After carefully removing the blanket weed with some long tweezers and ensuring the pump impeller was free-moving, I returned the pump to the pond and switched the electricity back on hoping my 5 minute fix would suffice.

Unfortunately, nothing happened.  To ensure the pump was functioning, I partially lifted it out of the water while powered on and to my joy heard the pump working - which meant there was either a blockage or the filter sponges needed some TLC.

Attacking the Filter Sponges

As with most ponds, the pump fed water to the filter boxes, so that was my next target for attack.

Once again turning off the electricity I carefully unclipped the filter and braced myself for wet feet (pond owners with pressurized filter boxes will understand!).

After some gentle jiggling the top of the filter box came away and the smell of stale rotten water hit me like a train.  I think I found the problem.

Photo of a pond filter covered in pond sludge
The Filter Sponges were compressed with more sludge and silt that I'd ever seen before!

If you've not read my article on how to clean pond filters, I suggest giving it a quick read as it goes into lots of detail on how I personally clean blocked filter sponges.

The general process is:

  1. Remove the filters 1 by 1 (making sure you keep track of what goes where)
  2. Place the dirty filters in a drain
  3. Spray with a hose pipe
  4. Squeeze the filters until the water runs clear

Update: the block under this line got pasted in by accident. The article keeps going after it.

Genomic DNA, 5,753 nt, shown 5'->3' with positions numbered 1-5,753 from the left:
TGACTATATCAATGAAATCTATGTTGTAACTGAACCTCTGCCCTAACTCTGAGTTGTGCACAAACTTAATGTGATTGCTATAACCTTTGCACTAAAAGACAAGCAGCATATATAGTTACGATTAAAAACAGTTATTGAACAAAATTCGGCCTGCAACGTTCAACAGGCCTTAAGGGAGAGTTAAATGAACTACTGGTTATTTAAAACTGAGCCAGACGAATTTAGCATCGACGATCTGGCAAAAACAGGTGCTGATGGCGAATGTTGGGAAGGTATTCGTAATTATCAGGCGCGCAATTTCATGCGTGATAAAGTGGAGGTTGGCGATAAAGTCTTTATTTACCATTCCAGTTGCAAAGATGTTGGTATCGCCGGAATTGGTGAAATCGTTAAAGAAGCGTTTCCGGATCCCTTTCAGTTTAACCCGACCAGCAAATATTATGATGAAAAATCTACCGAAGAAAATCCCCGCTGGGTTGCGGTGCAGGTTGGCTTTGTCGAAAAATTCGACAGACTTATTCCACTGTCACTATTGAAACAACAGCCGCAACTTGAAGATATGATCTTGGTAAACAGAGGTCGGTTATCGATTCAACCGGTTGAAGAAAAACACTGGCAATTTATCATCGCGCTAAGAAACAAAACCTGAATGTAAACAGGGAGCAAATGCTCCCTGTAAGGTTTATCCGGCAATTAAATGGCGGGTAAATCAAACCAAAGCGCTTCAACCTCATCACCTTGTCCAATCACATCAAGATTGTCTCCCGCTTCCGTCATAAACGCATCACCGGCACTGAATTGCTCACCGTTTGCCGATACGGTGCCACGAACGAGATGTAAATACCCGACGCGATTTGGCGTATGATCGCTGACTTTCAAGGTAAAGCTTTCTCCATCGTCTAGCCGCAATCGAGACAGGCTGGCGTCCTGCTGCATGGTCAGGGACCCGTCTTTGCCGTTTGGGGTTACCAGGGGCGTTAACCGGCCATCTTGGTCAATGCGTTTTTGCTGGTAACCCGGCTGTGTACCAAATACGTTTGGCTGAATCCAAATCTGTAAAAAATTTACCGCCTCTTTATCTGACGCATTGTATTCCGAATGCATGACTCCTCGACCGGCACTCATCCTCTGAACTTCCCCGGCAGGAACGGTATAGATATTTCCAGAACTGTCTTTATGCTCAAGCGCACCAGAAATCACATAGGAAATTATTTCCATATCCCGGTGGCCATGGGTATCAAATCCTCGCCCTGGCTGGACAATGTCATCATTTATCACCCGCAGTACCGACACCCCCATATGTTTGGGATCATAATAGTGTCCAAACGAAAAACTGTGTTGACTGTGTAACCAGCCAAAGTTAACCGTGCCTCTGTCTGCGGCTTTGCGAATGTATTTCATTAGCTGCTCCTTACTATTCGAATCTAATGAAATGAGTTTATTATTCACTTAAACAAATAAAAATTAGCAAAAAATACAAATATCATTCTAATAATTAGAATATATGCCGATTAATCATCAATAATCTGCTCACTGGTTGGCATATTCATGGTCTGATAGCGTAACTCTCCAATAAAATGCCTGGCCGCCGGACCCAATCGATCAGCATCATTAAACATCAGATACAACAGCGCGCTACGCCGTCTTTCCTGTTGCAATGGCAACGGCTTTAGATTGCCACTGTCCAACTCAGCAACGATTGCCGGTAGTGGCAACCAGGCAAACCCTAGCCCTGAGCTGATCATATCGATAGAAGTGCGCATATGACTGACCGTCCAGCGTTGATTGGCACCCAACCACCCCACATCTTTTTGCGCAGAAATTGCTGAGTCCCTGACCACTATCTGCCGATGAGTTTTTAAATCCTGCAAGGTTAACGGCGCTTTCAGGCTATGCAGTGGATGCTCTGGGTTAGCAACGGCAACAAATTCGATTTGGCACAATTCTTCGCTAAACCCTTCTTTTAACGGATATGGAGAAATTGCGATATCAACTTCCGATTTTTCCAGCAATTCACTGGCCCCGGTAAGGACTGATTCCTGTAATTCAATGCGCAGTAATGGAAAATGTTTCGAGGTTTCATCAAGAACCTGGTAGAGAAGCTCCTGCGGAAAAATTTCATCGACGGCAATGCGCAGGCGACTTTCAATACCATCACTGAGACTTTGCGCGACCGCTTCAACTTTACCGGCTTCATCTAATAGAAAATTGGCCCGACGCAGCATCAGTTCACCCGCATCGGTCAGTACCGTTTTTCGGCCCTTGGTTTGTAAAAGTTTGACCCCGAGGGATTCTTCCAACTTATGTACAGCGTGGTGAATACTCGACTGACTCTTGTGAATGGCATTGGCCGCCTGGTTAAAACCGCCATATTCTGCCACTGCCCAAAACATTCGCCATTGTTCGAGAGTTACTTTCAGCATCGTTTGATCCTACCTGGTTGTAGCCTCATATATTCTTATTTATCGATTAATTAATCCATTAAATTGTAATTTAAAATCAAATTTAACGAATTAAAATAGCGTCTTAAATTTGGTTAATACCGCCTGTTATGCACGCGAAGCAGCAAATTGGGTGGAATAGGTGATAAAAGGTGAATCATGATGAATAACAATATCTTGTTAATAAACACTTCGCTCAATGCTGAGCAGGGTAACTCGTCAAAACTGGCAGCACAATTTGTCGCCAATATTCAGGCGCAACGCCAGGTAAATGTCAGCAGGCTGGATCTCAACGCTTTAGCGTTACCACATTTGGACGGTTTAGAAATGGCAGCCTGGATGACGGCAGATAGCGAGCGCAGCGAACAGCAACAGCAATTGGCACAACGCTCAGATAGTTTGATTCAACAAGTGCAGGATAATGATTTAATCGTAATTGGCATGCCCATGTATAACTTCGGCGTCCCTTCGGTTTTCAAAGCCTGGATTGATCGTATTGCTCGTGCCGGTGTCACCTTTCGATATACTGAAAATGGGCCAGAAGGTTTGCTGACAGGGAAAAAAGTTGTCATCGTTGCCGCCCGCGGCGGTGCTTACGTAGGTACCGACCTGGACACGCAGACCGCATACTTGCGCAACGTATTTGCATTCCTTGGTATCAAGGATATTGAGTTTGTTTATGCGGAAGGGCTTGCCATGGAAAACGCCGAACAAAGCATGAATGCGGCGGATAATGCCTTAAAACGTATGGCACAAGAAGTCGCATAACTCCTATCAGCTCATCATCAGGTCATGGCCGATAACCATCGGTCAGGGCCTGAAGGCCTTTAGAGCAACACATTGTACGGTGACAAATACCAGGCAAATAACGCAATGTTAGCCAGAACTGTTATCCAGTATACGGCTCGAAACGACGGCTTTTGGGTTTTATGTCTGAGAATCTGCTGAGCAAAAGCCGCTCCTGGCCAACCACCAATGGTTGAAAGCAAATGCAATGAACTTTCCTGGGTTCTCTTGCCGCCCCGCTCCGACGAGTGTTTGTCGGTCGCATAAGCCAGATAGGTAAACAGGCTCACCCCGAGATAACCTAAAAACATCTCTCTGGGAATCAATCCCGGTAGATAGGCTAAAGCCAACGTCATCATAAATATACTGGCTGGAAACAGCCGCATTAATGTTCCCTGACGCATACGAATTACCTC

5. Use a pond vac / wet vac to get the last bits of dirty and debris
  6. Clean any bio-media of sludge/mud
  7. Rinse and clean the filter box with a hose pipe to remove any sludge
  8. Replace all items in the order they came out ✔

2 hours in, covered in pond sludge, stinking like a swamp monster I reconnected the pipes and turned on the pump expecting to hear the sound of water filling up.....NOTHING!

What else could be stopping the water flow?

I knew the pump was ok, I knew the filter box was clean... yet nothing was happening.

It then dawned on me... pipes!

It's often overlooked by Pond Owners to clean their pond pipes.  Generally speaking, a well maintained pond will never have an issue with blocked pipes, however if water is not flowing, it allows for sludge/mud to build up inside the pipes eventually causing a blockage - especially in the lower bends of your pipes.

If possible ALWAYS use the largest bore pipe your pump and filter supports. Yes the thinner pipe is cheaper, but larger diameter pipes will not only have less change of being completely clogged, but will also save wear and tear on your pump (less resistance).

Cleaning Pond Filter Pipes